The well known old adage of ‘German Efficiency’ was beautifully demonstrated during a recent ‘low key’ football competition we were witness to (whether we liked it or not!). However, as we know, more often than not, these kinds of stereotypes are borne out of truth. From football, to motor vehicles, to train travel, the Germans lead the way.
Below we examine 4 lessons from Germany’s World Cup campaign which aptly apply to running a business, efficiently and effectively.
The poster boys of the World Cup – Argentina’s Messi, Portugal’s Ronaldo and Brazil’s Neymar were truly humbled by Germany’s TEAM. Never has a football tournament better demonstrated that a team is greater than the sum of its parts.
Business leaders should take a long hard look at their organisations and ask themselves whether it really is a team effort. They should look at how they communicate from the top of the business. And ask themselves if the entire organisation is engaged with their vision.
As Michael Jordon once said “Talent wins games, but teamwork and intelligence wins championships”
Germany occupied a purpose build training camp whilst in Brazil, nearly 700 miles from Rio. Why? Because while the other teams checked themselves into hotels closer to Rio, they had to battle their way through dense traffic to get to training every day.
The German training camp allowed them to train hard, with no distractions or time wasted travelling. It’s widely acknowledged that this approach to their training gave Germany an edge over their rivals.
Businesses should follow Germany’s lead and invest sufficient thought and resource in their training programmes. A good management training programme should educate and motivate staff to perform their roles. But in addition to this, it should ensure there’s a consistent supply of rising stars, equipped with the skills for their next level of management. Businesses should build for the future, not the next game.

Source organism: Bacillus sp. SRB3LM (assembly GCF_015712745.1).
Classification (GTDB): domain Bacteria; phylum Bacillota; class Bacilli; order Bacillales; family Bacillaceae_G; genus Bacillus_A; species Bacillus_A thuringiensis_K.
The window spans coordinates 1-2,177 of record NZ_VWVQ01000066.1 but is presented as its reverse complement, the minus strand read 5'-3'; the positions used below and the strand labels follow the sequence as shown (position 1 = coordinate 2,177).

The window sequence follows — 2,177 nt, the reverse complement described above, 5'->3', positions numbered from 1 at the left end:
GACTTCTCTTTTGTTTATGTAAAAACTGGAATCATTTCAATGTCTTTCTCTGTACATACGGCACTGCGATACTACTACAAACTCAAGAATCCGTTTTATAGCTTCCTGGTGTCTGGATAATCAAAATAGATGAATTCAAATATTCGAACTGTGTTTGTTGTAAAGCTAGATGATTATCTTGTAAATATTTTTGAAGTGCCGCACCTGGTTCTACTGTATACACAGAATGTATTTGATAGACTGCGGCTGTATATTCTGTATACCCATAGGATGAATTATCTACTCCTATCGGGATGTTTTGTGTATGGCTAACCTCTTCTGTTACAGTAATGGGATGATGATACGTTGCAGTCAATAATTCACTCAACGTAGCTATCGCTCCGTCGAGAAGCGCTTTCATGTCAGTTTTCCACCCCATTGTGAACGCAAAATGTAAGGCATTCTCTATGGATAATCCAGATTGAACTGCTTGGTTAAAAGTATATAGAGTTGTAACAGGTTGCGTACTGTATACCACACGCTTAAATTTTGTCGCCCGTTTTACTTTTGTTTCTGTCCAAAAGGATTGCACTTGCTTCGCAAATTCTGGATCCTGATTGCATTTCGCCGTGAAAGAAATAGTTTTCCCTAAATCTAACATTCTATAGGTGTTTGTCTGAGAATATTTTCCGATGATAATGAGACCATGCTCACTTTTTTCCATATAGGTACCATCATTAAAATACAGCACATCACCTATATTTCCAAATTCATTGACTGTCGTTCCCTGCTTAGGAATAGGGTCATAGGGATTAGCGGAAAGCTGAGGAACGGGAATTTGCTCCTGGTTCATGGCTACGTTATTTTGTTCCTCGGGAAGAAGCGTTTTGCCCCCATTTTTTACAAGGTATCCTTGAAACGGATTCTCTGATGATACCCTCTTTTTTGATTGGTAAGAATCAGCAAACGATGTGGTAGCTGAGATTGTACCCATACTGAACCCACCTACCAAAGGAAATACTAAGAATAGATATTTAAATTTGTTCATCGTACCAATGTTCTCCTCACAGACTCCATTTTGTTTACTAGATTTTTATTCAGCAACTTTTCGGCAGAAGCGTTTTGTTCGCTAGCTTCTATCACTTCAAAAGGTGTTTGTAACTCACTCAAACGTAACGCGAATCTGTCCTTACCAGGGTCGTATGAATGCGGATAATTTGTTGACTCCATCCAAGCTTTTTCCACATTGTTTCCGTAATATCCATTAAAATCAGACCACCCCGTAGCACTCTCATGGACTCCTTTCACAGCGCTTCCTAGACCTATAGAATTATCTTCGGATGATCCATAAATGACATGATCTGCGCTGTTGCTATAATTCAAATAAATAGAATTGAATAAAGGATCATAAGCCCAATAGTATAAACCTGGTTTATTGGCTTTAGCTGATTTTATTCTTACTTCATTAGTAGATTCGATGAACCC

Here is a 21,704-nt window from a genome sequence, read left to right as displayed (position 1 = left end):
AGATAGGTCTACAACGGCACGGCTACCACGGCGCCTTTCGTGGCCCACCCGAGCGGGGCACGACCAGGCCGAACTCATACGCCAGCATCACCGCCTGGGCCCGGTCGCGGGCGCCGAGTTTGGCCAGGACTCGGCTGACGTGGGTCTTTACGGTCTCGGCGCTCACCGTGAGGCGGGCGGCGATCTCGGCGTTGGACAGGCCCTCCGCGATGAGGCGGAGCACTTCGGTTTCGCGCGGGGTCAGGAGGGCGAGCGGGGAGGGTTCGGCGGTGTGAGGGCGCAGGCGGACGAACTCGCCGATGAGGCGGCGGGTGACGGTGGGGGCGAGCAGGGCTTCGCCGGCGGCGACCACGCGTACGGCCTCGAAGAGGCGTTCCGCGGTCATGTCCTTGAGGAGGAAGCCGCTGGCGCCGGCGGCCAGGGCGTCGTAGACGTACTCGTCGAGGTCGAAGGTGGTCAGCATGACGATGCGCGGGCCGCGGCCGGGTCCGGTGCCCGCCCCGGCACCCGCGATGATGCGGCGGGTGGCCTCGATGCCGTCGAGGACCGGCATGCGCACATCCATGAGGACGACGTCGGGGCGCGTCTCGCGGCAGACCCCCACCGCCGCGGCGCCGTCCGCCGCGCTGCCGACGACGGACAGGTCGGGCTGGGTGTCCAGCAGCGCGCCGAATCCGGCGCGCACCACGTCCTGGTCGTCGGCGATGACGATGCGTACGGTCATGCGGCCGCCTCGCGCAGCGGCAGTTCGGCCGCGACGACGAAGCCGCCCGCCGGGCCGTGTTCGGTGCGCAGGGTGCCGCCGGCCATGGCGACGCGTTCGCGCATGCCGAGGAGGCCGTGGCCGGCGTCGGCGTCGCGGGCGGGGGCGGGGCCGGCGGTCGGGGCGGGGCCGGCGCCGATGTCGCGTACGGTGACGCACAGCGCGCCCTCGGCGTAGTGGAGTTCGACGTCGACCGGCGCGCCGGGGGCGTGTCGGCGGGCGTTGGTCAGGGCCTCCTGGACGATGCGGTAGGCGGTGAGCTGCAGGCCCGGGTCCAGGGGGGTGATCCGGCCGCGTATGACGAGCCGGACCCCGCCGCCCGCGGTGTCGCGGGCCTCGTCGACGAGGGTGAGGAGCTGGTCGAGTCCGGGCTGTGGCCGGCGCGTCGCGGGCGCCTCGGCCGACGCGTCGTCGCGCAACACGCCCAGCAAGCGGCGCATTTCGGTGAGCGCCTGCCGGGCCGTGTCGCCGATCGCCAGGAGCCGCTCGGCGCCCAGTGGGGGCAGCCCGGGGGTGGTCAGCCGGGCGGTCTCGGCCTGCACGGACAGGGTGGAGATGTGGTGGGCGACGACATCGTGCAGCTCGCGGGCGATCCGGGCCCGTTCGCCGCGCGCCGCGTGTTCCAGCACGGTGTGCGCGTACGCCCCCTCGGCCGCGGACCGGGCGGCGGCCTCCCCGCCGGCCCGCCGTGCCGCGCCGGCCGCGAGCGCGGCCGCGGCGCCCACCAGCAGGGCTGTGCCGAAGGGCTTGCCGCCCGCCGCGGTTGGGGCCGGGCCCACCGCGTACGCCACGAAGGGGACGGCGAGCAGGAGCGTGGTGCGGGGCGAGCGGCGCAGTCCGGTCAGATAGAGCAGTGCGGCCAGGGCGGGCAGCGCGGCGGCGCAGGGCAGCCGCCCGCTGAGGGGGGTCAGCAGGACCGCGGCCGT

Joachim Löw, Germany’s Head Coach, made absolutely sure that each footballer was playing in their optimum position. Every player was in a position where their strengths were maximised and their weaknesses unexposed.
Businesses need to follow this example by making absolutely sure they have the right people doing the right jobs.
It sounds simple, but to do this consistently a business must have a robust set of systems in place. These systems need to constantly measure performance, identify needs and monitor progress. Only then can you be sure that you’re playing the best people in their best positions.
In the 2000 European Cup, Germany failed miserably, being knocked out in the group stages and finishing the tournament in a dismal 14th place. Rather than wallow in their self pity, they picked themselves up, dusted themselves off and reorganised into a world beating team.
The young team that emerged from the reorganisation was largely untested at an international level. The coach made a calculated risk with his team, and had the perseverance to see this risk through, and claim the greatest prize in football.
Some of the most innovative business ideas would not have seen the light of day without a healthy dose of perseverance.
Thomas Edison said “I have not failed, I have just found 10,000 ways that don’t work”.